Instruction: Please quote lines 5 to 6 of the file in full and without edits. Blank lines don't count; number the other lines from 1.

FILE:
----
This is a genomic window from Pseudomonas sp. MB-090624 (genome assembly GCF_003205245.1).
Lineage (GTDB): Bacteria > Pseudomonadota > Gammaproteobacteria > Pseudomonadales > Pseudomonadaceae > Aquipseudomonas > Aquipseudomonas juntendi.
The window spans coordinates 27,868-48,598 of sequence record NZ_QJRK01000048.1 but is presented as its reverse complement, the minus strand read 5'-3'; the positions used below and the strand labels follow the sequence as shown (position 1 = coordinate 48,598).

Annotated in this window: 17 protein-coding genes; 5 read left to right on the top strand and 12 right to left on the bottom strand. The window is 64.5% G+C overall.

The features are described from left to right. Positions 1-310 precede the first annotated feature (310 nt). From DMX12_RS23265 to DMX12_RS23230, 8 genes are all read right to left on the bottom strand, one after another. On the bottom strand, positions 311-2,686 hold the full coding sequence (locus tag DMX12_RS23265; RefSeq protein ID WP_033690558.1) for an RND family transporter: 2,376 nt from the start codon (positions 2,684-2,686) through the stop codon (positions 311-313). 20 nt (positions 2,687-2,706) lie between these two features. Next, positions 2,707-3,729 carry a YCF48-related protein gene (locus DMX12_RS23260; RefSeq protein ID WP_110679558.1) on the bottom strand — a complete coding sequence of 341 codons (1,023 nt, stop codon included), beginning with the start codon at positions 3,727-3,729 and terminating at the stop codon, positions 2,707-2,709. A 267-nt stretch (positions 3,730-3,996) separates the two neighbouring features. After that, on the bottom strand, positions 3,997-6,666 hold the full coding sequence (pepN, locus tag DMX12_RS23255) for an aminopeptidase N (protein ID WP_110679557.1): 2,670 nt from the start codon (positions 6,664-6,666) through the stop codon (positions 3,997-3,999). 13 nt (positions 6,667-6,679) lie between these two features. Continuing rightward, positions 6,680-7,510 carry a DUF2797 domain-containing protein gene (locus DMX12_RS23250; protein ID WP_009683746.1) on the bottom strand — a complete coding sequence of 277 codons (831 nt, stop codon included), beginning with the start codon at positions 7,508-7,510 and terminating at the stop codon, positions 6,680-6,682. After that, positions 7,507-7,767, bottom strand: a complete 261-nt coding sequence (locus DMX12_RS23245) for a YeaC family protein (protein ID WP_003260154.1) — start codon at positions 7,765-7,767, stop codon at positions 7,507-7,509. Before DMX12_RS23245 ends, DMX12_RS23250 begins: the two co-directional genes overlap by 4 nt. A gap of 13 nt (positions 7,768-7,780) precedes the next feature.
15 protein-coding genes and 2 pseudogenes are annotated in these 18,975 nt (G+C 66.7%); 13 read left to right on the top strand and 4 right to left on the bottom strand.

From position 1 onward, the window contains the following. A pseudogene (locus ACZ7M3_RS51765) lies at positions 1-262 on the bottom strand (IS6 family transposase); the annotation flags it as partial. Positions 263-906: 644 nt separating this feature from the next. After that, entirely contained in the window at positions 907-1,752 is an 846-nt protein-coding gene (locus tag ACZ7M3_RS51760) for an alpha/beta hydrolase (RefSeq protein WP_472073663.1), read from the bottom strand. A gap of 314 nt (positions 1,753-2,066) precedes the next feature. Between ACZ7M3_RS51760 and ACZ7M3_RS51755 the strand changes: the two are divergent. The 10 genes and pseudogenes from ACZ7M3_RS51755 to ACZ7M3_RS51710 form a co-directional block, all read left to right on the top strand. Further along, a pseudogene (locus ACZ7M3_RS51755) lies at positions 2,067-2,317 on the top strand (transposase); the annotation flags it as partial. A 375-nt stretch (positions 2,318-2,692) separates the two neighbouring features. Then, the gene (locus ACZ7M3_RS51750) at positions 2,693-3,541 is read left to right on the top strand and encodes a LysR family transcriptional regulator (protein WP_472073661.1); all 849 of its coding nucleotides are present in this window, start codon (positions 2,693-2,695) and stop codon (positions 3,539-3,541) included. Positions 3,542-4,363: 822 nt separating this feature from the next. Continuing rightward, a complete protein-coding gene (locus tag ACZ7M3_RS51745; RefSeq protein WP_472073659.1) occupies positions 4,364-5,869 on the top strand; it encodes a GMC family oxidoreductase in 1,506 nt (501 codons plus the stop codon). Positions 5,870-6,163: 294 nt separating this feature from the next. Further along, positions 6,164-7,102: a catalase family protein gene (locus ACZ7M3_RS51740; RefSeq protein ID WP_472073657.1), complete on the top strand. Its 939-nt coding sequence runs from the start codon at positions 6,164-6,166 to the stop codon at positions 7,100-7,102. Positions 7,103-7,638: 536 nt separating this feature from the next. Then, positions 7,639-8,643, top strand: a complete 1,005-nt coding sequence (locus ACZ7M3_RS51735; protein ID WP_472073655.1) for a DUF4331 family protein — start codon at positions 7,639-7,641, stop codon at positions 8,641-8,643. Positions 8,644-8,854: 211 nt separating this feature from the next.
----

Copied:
The features are described from left to right. Positions 1-310 precede the first annotated feature (310 nt). From DMX12_RS23265 to DMX12_RS23230, 8 genes are all read right to left on the bottom strand, one after another. On the bottom strand, positions 311-2,686 hold the full coding sequence (locus tag DMX12_RS23265; RefSeq protein ID WP_033690558.1) for an RND family transporter: 2,376 nt from the start codon (positions 2,684-2,686) through the stop codon (positions 311-313). 20 nt (positions 2,687-2,706) lie between these two features. Next, positions 2,707-3,729 carry a YCF48-related protein gene (locus DMX12_RS23260; RefSeq protein ID WP_110679558.1) on the bottom strand — a complete coding sequence of 341 codons (1,023 nt, stop codon included), beginning with the start codon at positions 3,727-3,729 and terminating at the stop codon, positions 2,707-2,709. A 267-nt stretch (positions 3,730-3,996) separates the two neighbouring features. After that, on the bottom strand, positions 3,997-6,666 hold the full coding sequence (pepN, locus tag DMX12_RS23255) for an aminopeptidase N (protein ID WP_110679557.1): 2,670 nt from the start codon (positions 6,664-6,666) through the stop codon (positions 3,997-3,999). 13 nt (positions 6,667-6,679) lie between these two features. Continuing rightward, positions 6,680-7,510 carry a DUF2797 domain-containing protein gene (locus DMX12_RS23250; protein ID WP_009683746.1) on the bottom strand — a complete coding sequence of 277 codons (831 nt, stop codon included), beginning with the start codon at positions 7,508-7,510 and terminating at the stop codon, positions 6,680-6,682. After that, positions 7,507-7,767, bottom strand: a complete 261-nt coding sequence (locus DMX12_RS23245) for a YeaC family protein (protein ID WP_003260154.1) — start codon at positions 7,765-7,767, stop codon at positions 7,507-7,509. Before DMX12_RS23245 ends, DMX12_RS23250 begins: the two co-directional genes overlap by 4 nt. A gap of 13 nt (positions 7,768-7,780) precedes the next feature.
15 protein-coding genes and 2 pseudogenes are annotated in these 18,975 nt (G+C 66.7%); 13 read left to right on the top strand and 4 right to left on the bottom strand.